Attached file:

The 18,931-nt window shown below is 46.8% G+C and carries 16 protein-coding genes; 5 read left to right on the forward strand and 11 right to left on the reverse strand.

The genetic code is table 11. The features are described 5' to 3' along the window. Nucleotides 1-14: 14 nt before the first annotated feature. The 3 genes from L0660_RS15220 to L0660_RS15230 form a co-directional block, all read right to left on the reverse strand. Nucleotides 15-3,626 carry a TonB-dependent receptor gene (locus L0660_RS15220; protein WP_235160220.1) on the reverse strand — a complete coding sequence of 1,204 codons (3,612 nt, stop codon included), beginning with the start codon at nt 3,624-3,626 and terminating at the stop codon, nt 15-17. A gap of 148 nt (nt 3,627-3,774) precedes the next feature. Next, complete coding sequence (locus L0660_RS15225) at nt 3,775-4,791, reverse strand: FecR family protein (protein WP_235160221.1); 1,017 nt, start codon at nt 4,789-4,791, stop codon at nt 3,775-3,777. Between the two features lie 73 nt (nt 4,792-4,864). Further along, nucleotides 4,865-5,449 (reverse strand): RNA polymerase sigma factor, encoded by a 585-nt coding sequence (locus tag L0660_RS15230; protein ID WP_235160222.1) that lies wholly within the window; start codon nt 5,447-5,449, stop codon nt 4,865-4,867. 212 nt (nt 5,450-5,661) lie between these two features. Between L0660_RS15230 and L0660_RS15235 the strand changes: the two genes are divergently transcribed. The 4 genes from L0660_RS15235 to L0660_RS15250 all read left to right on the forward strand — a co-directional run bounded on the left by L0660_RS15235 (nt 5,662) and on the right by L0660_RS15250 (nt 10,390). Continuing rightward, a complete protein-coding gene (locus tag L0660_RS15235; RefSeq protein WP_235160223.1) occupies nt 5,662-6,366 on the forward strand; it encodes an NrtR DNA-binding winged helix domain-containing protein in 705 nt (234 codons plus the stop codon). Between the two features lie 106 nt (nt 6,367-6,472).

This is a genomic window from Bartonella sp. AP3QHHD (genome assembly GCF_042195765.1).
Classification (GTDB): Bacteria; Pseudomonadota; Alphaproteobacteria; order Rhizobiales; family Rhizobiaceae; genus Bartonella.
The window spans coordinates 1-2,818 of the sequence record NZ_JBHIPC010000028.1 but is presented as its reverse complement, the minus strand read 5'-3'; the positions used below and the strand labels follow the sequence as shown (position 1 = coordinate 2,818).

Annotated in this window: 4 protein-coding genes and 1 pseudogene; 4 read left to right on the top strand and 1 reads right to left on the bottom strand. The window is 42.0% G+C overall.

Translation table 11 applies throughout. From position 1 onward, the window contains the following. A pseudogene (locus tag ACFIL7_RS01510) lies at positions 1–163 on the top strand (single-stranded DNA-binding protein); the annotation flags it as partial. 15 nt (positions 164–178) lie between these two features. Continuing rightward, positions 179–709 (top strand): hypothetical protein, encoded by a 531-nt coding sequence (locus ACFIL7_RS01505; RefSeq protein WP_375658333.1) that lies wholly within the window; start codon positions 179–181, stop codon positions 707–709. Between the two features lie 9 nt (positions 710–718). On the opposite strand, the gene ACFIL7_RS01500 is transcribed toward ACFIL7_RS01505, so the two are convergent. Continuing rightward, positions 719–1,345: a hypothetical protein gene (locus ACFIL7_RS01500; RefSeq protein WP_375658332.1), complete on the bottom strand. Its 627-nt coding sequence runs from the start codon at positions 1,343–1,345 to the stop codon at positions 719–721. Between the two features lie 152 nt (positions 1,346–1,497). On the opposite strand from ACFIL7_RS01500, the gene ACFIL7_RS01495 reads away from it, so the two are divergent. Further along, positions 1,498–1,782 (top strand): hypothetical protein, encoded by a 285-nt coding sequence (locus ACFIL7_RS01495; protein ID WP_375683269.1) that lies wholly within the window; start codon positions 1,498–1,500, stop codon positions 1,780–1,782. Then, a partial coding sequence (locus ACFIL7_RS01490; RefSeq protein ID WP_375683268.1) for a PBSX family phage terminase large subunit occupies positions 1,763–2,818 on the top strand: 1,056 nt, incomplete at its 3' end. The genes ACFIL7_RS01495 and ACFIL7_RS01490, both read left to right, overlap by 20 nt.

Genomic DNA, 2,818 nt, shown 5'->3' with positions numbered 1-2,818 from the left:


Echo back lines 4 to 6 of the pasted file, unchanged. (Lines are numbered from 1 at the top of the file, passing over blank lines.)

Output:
Classification (GTDB): Bacteria; Pseudomonadota; Alphaproteobacteria; order Rhizobiales; family Rhizobiaceae; genus Bartonella.
The window spans coordinates 1-2,818 of the sequence record NZ_JBHIPC010000028.1 but is presented as its reverse complement, the minus strand read 5'-3'; the positions used below and the strand labels follow the sequence as shown (position 1 = coordinate 2,818).

Annotated in this window: 4 protein-coding genes and 1 pseudogene; 4 read left to right on the top strand and 1 reads right to left on the bottom strand. The window is 42.0% G+C overall.